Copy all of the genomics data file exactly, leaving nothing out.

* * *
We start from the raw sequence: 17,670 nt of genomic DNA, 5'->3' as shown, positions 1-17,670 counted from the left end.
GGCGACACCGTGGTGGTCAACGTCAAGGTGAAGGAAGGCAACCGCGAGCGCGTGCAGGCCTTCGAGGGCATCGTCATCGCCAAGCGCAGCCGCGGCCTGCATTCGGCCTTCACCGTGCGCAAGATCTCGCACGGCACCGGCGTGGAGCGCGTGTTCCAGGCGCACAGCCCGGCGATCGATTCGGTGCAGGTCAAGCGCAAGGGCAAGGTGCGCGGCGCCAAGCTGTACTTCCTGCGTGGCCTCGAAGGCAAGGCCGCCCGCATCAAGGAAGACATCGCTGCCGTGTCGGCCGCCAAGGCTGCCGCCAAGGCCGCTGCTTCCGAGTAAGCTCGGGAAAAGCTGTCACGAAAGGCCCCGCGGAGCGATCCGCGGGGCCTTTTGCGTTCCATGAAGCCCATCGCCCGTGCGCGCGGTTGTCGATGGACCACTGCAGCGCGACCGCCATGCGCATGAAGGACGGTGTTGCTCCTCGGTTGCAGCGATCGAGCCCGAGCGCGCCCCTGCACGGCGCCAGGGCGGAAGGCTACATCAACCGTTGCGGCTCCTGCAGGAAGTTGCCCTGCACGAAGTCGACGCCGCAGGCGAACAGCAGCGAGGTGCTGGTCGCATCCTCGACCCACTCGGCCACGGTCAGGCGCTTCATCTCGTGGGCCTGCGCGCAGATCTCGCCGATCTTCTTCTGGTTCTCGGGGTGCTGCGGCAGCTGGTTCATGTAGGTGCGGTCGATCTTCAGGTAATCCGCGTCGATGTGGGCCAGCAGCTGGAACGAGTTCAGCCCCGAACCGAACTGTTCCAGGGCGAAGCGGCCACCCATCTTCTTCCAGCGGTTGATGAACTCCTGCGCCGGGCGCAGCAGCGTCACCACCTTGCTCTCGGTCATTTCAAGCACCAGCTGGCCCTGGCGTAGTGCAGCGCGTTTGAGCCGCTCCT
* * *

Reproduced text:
We start from the raw sequence: 17,670 nt of genomic DNA, 5'->3' as shown, positions 1-17,670 counted from the left end.
GGCGACACCGTGGTGGTCAACGTCAAGGTGAAGGAAGGCAACCGCGAGCGCGTGCAGGCCTTCGAGGGCATCGTCATCGCCAAGCGCAGCCGCGGCCTGCATTCGGCCTTCACCGTGCGCAAGATCTCGCACGGCACCGGCGTGGAGCGCGTGTTCCAGGCGCACAGCCCGGCGATCGATTCGGTGCAGGTCAAGCGCAAGGGCAAGGTGCGCGGCGCCAAGCTGTACTTCCTGCGTGGCCTCGAAGGCAAGGCCGCCCGCATCAAGGAAGACATCGCTGCCGTGTCGGCCGCCAAGGCTGCCGCCAAGGCCGCTGCTTCCGAGTAAGCTCGGGAAAAGCTGTCACGAAAGGCCCCGCGGAGCGATCCGCGGGGCCTTTTGCGTTCCATGAAGCCCATCGCCCGTGCGCGCGGTTGTCGATGGACCACTGCAGCGCGACCGCCATGCGCATGAAGGACGGTGTTGCTCCTCGGTTGCAGCGATCGAGCCCGAGCGCGCCCCTGCACGGCGCCAGGGCGGAAGGCTACATCAACCGTTGCGGCTCCTGCAGGAAGTTGCCCTGCACGAAGTCGACGCCGCAGGCGAACAGCAGCGAGGTGCTGGTCGCATCCTCGACCCACTCGGCCACGGTCAGGCGCTTCATCTCGTGGGCCTGCGCGCAGATCTCGCCGATCTTCTTCTGGTTCTCGGGGTGCTGCGGCAGCTGGTTCATGTAGGTGCGGTCGATCTTCAGGTAATCCGCGTCGATGTGGGCCAGCAGCTGGAACGAGTTCAGCCCCGAACCGAACTGTTCCAGGGCGAAGCGGCCACCCATCTTCTTCCAGCGGTTGATGAACTCCTGCGCCGGGCGCAGCAGCGTCACCACCTTGCTCTCGGTCATTTCAAGCACCAGCTGGCCCTGGCGTAGTGCAGCGCGTTTGAGCCGCTCCT